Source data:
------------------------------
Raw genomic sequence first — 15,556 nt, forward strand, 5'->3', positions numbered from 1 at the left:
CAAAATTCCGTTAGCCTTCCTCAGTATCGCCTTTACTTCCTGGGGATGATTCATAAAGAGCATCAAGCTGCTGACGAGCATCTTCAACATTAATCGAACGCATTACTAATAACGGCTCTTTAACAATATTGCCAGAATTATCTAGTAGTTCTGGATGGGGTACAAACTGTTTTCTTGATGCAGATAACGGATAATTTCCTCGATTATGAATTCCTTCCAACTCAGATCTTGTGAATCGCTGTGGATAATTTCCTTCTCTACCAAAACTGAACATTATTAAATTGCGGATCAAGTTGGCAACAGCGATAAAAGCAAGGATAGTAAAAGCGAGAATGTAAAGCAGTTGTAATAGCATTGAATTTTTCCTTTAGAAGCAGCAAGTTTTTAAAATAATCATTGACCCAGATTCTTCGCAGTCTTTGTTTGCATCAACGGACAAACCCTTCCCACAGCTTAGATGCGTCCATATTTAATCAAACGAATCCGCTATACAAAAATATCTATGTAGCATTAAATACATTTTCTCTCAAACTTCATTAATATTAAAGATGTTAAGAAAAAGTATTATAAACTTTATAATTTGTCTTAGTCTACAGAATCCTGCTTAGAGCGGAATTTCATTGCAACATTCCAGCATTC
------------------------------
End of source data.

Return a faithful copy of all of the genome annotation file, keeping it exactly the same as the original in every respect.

Raw genomic sequence first — 15,556 nt, forward strand, 5'->3', positions numbered from 1 at the left:
CAAAATTCCGTTAGCCTTCCTCAGTATCGCCTTTACTTCCTGGGGATGATTCATAAAGAGCATCAAGCTGCTGACGAGCATCTTCAACATTAATCGAACGCATTACTAATAACGGCTCTTTAACAATATTGCCAGAATTATCTAGTAGTTCTGGATGGGGTACAAACTGTTTTCTTGATGCAGATAACGGATAATTTCCTCGATTATGAATTCCTTCCAACTCAGATCTTGTGAATCGCTGTGGATAATTTCCTTCTCTACCAAAACTGAACATTATTAAATTGCGGATCAAGTTGGCAACAGCGATAAAAGCAAGGATAGTAAAAGCGAGAATGTAAAGCAGTTGTAATAGCATTGAATTTTTCCTTTAGAAGCAGCAAGTTTTTAAAATAATCATTGACCCAGATTCTTCGCAGTCTTTGTTTGCATCAACGGACAAACCCTTCCCACAGCTTAGATGCGTCCATATTTAATCAAACGAATCCGCTATACAAAAATATCTATGTAGCATTAAATACATTTTCTCTCAAACTTCATTAATATTAAAGATGTTAAGAAAAAGTATTATAAACTTTATAATTTGTCTTAGTCTACAGAATCCTGCTTAGAGCGGAATTTCATTGCAACATTCCAGCATTC